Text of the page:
Article
antibiotics

Antibiotic resistance outstripping new medicines

June 3, 2014 by Timothy Beardson

Global resistance to antibiotics is rapidly becoming a major problem, with the emergence of a growing number of antibiotic resistance genes. As the world’s largest producer of pork, the second largest producer of poultry, the largest feed importer and the fourth largest dairy producer, these problems are already seriously affecting China, where research suggests that the way in which antibiotics are used is exacerbating what is already a serious crisis.

The extent of the potential problem is highlighted by European data that shows that patient survival rates of infections from antibiotic-resistant strains of diseases are only half those of patients with infections that remain sensitive to drugs.

A recent report from the World Health Organisation (WHO) on Antimicrobial Resistance says that “resistance to common bacteria has reached alarming levels in many parts of the world indicating that many of the available treatment options for common infections in some settings are becoming ineffective”.

The costs are frightening; The US Centers for Disease Control and Prevention (CDC) estimates that antibiotic resistance is responsible for $29bn in healthcare costs and $35bn in lost productivity in the United States alone.

The reasons for antibiotic resistance vary. However, antibiotic over-usage is well known to create a natural resistance amongst infections. Nor is this simply as issue of human consumption of medicine – although over-prescription is certainly a problem: the main problem is the heavy use of antibiotics as growth promoters for livestock.

Antibiotics – both for humans and for livestock – is a huge business. Worldwide, the antibiotic industry manufactures 20 tons hourly, but China is both the world’s largest producer and largest consumer. A 2007 survey found that the estimated annual antibiotics production in China was 210m kg, of which 46.1% was used in livestock industries – at least four times the amount used in the US livestock industry in 1999. The US is now almost entirely reliant on China for the manufacture of the crucial ingredients for nearly all antibiotics, steroids and many other live-saving drugs.

The use of antibiotics for livestock in most cases is not to cure infection but for “marketability”. In the US, where 23,000 people die each year due to antibiotic resistance, 80% is non-medical, according to the FDA. One recent report by the Natural Resources Defense Council noted that the FDA itself allowed 30 potentially harmful antibiotics – 18 rated as ‘high risk’ – to remain on the market as additives to livestock feed and water.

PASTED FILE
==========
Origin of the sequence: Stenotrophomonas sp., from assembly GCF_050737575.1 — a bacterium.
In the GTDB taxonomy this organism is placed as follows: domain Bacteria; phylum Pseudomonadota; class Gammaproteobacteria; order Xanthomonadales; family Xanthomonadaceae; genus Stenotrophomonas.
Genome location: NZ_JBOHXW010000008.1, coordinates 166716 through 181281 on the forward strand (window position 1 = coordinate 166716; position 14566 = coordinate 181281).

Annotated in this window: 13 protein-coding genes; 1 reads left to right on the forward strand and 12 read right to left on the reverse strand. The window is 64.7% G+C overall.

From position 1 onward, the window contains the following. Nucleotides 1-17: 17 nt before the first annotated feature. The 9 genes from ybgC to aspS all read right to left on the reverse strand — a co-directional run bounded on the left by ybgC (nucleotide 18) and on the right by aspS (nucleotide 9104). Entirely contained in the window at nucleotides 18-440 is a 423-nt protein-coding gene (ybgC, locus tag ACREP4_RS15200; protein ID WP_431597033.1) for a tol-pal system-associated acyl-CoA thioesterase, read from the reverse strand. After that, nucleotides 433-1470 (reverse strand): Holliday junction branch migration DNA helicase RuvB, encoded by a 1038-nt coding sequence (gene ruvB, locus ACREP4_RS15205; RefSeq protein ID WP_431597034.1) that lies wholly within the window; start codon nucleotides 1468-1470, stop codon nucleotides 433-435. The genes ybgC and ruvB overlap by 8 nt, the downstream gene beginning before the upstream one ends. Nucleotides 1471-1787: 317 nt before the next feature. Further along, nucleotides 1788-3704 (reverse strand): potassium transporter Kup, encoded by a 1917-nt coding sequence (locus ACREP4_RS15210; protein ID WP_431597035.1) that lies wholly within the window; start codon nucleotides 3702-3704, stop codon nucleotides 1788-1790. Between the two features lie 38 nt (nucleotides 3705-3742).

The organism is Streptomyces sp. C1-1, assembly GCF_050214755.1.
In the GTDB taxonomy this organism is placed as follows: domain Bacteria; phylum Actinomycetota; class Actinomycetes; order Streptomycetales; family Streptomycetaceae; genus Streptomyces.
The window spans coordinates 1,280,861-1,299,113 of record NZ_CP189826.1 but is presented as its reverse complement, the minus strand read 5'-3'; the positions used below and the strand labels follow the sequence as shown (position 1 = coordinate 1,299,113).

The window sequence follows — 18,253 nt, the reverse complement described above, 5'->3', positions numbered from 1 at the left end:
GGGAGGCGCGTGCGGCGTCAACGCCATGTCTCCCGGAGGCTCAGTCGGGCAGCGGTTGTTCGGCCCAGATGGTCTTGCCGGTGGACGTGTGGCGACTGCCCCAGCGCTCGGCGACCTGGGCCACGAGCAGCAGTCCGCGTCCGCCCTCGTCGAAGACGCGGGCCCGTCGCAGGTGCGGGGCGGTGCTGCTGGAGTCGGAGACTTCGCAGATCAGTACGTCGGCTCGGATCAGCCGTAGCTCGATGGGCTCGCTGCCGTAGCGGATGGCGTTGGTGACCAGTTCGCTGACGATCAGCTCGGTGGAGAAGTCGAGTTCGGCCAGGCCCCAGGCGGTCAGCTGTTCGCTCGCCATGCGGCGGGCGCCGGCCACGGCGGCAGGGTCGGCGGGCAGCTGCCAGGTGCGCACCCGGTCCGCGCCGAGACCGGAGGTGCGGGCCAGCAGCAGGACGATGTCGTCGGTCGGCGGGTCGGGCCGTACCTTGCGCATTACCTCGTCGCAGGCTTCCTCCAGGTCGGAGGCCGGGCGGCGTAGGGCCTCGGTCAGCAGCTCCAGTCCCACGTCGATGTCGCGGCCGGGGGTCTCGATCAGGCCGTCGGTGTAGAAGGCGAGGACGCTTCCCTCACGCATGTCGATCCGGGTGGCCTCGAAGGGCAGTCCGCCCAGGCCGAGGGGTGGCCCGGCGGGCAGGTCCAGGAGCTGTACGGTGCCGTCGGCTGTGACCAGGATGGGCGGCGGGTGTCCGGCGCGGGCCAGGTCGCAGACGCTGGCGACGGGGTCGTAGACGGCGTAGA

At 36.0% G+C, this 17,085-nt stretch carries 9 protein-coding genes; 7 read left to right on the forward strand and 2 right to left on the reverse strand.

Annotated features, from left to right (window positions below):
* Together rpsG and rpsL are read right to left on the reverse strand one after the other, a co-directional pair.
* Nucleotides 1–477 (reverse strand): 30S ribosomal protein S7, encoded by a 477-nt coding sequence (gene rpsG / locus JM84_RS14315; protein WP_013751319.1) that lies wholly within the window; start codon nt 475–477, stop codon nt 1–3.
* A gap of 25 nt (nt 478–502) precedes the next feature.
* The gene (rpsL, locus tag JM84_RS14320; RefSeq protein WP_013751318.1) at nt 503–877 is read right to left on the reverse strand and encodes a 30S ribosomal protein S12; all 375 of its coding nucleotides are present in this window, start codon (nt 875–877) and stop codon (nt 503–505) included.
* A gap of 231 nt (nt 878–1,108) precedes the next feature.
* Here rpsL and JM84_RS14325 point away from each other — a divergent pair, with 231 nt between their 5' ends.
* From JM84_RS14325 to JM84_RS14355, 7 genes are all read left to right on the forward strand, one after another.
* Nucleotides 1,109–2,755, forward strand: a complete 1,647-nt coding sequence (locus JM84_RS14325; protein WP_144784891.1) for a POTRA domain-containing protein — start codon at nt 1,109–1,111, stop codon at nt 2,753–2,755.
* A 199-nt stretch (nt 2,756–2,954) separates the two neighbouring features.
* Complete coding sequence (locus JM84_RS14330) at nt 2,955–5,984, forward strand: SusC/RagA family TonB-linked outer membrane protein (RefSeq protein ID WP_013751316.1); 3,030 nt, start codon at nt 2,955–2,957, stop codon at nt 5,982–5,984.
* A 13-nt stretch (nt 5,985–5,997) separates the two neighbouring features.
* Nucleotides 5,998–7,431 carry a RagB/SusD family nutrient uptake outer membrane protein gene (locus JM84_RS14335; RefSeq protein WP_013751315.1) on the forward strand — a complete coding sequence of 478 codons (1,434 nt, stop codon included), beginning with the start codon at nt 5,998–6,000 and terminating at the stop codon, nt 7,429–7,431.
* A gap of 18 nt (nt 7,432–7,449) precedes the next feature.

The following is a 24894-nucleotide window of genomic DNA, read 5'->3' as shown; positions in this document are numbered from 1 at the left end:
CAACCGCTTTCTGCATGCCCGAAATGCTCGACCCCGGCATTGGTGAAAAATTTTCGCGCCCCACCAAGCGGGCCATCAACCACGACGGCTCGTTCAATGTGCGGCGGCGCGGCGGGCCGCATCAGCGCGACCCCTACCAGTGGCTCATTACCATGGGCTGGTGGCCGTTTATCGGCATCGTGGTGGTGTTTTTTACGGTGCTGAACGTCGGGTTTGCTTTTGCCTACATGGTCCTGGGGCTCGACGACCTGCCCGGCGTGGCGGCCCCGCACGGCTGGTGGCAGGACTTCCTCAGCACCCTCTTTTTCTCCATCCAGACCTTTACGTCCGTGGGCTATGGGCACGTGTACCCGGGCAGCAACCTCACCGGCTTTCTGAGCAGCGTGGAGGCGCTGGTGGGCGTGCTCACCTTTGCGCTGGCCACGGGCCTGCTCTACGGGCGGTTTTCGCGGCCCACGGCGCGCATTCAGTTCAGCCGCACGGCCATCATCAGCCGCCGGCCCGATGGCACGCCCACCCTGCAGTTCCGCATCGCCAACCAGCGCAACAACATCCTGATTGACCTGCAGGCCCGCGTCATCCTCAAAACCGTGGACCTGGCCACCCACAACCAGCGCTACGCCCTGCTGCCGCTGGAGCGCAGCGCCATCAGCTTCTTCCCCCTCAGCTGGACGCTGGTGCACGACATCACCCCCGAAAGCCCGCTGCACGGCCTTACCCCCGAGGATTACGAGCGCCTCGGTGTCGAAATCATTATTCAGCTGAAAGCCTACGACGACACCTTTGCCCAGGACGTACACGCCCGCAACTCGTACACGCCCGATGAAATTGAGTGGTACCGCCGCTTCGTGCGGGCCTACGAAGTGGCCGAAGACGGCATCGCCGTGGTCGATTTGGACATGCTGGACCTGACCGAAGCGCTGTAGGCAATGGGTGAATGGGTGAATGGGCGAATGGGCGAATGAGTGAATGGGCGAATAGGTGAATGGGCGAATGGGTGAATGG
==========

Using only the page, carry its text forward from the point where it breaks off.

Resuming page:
In China it is even worse, particularly in the pig industry, where it is not unusual to use eight times the amount of antibiotics that are used on American farms.  .

The problem is that the antibiotics are not absorbed by the animals, but quickly enters human food chain, as much of the animal waste (an annual total of more than 600m tonnes in China) is recycled as manure for crops. Research in China indicates “evidence from the past 35 years establishes that farm antibiotic use correlates repeatedly with the rise and spread of associated resistance genes in human pathogens, as well as the direct transfer of antibiotic-resistant bacteria from animals to humans”. The Chinese industry is “unmonitored”, meaning it is uncontrolled, even though research has shown that the manure can concentrate antibiotics by a factor of tens of thousands.

Work is going on in some places to reduce the massive use of antibiotics in farm-reared animals. The US has worked to eliminate antibiotics from domestically-reared farm salmon and is now addressing livestock antibiotics. And the World Organisation for Animal Health, the US FDA and the WHO are all involved in initiatives to improve the regulation of veterinary antibiotics in more than 100 developing countries. Unfortunately, China’s policy is a long way behind.